Website Testing: Beyond QA
by Merrily Chopp | November 30th, 2016
When should you test your website? A stock answer might be, “During the Quality Assurance phase of a redesign.” And that is a good time to test things. But there’s a deeper answer to the question of website testing.
Turns out that answer is also a phrase we’ve heard our CEO mention more than once: “Always be testing.”
In a perfect world, we would do fully test-driven development. This would allow us to test various aspects of the site during every phase of web development. It takes a bit more time, but ultimately creates a solid product built to last.
Website Testing for Every Phase
In the chart above, we’ve diagrammed how website testing could be applied to each phase of a website redesign. Such testing is designed to ensure the best possible end product.
At the project start, there is a step before any new work begins. This is to set up analytics, heatmaps, and other tracking. It’s an important step. If you don’t really know what people are doing on the current site, it will be tough to improve on it with a redesign.
In addition, baseline data helps set the stage for success. With consistent data, improvements can be proven empirically by a variety of statistics:
- Time on site
- Pages per visit
- New and returning visitors
- Events triggered
Google Analytics isn’t a bad tool for gathering much of this data. The key is making a few customizations to the standard installation to track metrics unique to your particular site. The most common updates are:
Other tools that can be helpful at this point include:
- Where people click
- Where people stop scrolling
This type of data is helpful for finding where on a page users fall out of the funnel.
Other Website Tracking
Piwik, Mixpanel, or Heap Analytics offer more granular tracking than basic analytics. They can help explore usage patterns and user info. When there’s a specific question to answer, these tools can help get you to the answer faster with funnels, cohort analysis, segmentation, and more.
Testing During the Information Architecture Phase
Tree testing does not actually use the website itself. During these tests, users are presented with text lists and given a task to complete. One example task would be finding an ecommerce product. Then the Information Architect observes the steps taken to navigate down to that specific item. IAs use tree testing to confirm that the structure of the information makes sense. Then they will iterate on that to make the structure as efficient as possible.
First Click Testing
This test examines what a user clicks on first in order to complete their task. It can be performed on a functioning website, a prototype or a wireframe. They are good tests to run on existing sites during the IA phase. They help provide important user needs and preferences to the Information Architect.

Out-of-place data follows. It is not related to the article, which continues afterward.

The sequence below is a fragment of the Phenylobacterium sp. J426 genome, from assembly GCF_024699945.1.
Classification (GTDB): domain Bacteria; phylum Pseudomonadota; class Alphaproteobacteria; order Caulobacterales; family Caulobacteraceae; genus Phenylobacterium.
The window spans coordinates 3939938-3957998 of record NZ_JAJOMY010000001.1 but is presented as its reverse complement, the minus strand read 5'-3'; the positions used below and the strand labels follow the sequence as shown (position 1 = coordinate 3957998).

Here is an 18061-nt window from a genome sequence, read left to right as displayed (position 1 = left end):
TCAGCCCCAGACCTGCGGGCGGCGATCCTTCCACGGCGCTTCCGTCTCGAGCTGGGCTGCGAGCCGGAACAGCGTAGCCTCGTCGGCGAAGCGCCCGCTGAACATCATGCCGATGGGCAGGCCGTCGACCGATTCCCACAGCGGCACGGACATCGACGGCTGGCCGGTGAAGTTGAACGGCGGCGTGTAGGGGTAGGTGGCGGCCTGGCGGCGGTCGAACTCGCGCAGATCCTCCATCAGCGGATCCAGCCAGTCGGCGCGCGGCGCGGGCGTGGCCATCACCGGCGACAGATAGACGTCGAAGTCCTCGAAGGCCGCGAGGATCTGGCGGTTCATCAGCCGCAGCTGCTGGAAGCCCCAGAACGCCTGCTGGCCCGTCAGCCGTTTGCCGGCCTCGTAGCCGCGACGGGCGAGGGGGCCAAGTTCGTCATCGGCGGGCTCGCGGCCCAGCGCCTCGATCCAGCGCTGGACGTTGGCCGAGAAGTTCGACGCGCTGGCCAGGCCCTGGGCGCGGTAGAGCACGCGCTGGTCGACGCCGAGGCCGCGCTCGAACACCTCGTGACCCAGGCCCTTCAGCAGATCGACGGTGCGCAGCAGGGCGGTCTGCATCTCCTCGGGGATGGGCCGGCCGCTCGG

According to MeasuringU, a user who clicks down the right path on their first click will complete their task successfully 87% of the time. That makes first click tests useful on wireframes to evaluate (and hopefully confirm) that the layout of information supports and communicates the proposed navigation structure.
A/B tests splits traffic to a page in two buckets, and serve a different option to each bucket of users. A/B tests can be used to measure interaction based on different calls to action or page layouts.
Employing the right tests at the right time help minimize waste and ensure you move forward with the best possible version of your site or app.
Carrie Nusbaum, PINT UX Designer
One other way an IA or UX expert may test a proposed feature is with paper prototyping. This involves making a paper version of a wireframe. Pages and pieces can be moved around based on “user clicks on the screen” (finger presses on the paper). This is a quick way to gauge user reactions to a variety of ideas. And since it uses paper, no developer time for coding is invested on ideas that don’t thrill end users.
Gathering Requirements for Transaction Tests
One other test-related activity that may take place during IA is requirements gathering for transactional tests. Doing this early on allows the team to create designs that accommodate all the required features and processes. The tech team can also start planning tests their code must pass in order for the site to do its job.
Testing During the Design Phase
As wireframes get approved, the visual design phase can begin. During this phase, high fidelity testing may take place. This differs from the paper prototyping in the IA phase. These prototypes will include design elements and will likely be on a screen and clickable. They will not be coded but may use a program like Adobe Experience Design that simulates coded interactions on design comps.
Such tests can measure user reactions to different images and layouts. For example, if there is a large image area on a homepage or landing page, the design phase is a good place to test the gaze of people in those images. In 100 More Things Every Designer Needs to Know About People, Weinschenk share a flowchart to decide which gaze is best, but this could always be tested for your site’s unique audience.
Visual elements can support a solution’s interaction design, but they can also elicit an emotional response from users. Understanding and exploiting these emotional responses can help designers to influence users appropriately.
Michael Hawley, Mad*Pow Media
The design phase is also the time to do desirability testing if time and budget allows. Experience questionnaires and quick memory tests are good ways to gauge emotional responses and attitudes toward site designs.